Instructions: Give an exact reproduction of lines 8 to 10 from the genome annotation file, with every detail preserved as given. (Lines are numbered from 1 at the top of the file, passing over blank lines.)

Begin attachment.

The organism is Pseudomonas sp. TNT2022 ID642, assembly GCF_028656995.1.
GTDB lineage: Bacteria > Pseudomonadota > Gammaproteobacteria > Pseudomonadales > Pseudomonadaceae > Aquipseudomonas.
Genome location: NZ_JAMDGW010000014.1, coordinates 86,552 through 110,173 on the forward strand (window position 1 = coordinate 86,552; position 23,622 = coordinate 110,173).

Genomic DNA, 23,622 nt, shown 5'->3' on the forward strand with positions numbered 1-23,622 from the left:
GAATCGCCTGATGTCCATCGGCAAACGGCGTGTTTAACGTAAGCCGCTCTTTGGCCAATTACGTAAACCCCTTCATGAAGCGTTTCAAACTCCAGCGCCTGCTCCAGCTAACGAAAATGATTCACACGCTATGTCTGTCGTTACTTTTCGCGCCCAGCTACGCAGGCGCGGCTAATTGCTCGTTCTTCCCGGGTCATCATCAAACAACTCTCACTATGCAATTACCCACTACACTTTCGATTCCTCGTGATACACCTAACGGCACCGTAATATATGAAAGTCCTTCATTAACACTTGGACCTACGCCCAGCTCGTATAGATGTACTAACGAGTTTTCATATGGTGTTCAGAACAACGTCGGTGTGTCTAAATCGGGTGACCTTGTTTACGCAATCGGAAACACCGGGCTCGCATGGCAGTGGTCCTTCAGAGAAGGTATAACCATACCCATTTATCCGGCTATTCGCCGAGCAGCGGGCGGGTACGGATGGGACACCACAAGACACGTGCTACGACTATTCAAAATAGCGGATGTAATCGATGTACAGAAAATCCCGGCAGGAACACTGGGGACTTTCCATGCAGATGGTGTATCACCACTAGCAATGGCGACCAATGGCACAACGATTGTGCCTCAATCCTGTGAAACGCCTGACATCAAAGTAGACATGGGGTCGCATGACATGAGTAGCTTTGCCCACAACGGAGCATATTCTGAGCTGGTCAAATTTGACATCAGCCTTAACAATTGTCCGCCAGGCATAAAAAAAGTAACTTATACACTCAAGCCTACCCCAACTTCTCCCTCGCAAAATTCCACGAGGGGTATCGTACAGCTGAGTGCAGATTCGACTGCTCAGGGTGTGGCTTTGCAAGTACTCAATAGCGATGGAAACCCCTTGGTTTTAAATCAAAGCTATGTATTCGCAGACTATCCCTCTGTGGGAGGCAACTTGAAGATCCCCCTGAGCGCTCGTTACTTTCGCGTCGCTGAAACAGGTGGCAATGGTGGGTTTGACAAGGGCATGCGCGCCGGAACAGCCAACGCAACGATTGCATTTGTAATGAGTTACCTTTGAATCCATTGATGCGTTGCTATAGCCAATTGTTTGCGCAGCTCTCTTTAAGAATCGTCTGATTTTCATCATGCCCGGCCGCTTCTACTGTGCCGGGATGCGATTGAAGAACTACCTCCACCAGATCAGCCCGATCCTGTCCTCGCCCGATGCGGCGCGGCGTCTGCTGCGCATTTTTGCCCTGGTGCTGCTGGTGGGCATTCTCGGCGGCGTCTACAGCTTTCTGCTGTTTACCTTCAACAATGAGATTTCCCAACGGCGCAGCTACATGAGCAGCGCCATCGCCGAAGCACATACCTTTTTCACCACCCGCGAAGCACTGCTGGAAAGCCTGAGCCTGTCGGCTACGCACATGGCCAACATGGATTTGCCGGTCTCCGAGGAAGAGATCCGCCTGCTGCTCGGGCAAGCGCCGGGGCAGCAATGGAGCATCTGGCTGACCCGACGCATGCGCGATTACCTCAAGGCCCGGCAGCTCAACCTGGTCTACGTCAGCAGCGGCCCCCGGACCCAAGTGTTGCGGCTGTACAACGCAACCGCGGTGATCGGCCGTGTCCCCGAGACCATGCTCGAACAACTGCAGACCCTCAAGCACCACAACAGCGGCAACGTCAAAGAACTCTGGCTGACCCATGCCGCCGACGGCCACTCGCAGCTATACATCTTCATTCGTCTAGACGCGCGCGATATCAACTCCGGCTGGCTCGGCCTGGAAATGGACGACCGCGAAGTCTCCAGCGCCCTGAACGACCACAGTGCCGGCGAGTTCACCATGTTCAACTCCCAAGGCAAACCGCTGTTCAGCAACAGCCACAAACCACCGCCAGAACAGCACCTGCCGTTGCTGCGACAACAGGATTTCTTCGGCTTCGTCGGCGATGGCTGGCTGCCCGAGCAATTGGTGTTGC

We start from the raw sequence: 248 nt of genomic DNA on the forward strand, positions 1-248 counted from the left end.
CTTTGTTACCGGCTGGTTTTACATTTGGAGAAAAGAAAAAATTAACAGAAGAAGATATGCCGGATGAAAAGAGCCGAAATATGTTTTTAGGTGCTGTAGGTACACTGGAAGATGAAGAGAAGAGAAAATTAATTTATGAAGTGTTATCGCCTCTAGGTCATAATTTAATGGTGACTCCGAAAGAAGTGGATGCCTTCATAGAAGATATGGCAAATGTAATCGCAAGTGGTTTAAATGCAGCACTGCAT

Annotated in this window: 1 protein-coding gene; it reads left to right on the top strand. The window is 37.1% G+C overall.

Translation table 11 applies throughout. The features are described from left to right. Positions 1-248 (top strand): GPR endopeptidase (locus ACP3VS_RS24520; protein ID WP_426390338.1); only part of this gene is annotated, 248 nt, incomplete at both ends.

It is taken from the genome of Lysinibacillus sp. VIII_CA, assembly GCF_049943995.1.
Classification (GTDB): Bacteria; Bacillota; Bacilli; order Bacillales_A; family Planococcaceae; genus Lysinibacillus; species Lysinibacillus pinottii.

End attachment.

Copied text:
Annotated in this window: 1 protein-coding gene; it reads left to right on the top strand. The window is 37.1% G+C overall.

Translation table 11 applies throughout. The features are described from left to right. Positions 1-248 (top strand): GPR endopeptidase (locus ACP3VS_RS24520; protein ID WP_426390338.1); only part of this gene is annotated, 248 nt, incomplete at both ends.

It is taken from the genome of Lysinibacillus sp. VIII_CA, assembly GCF_049943995.1.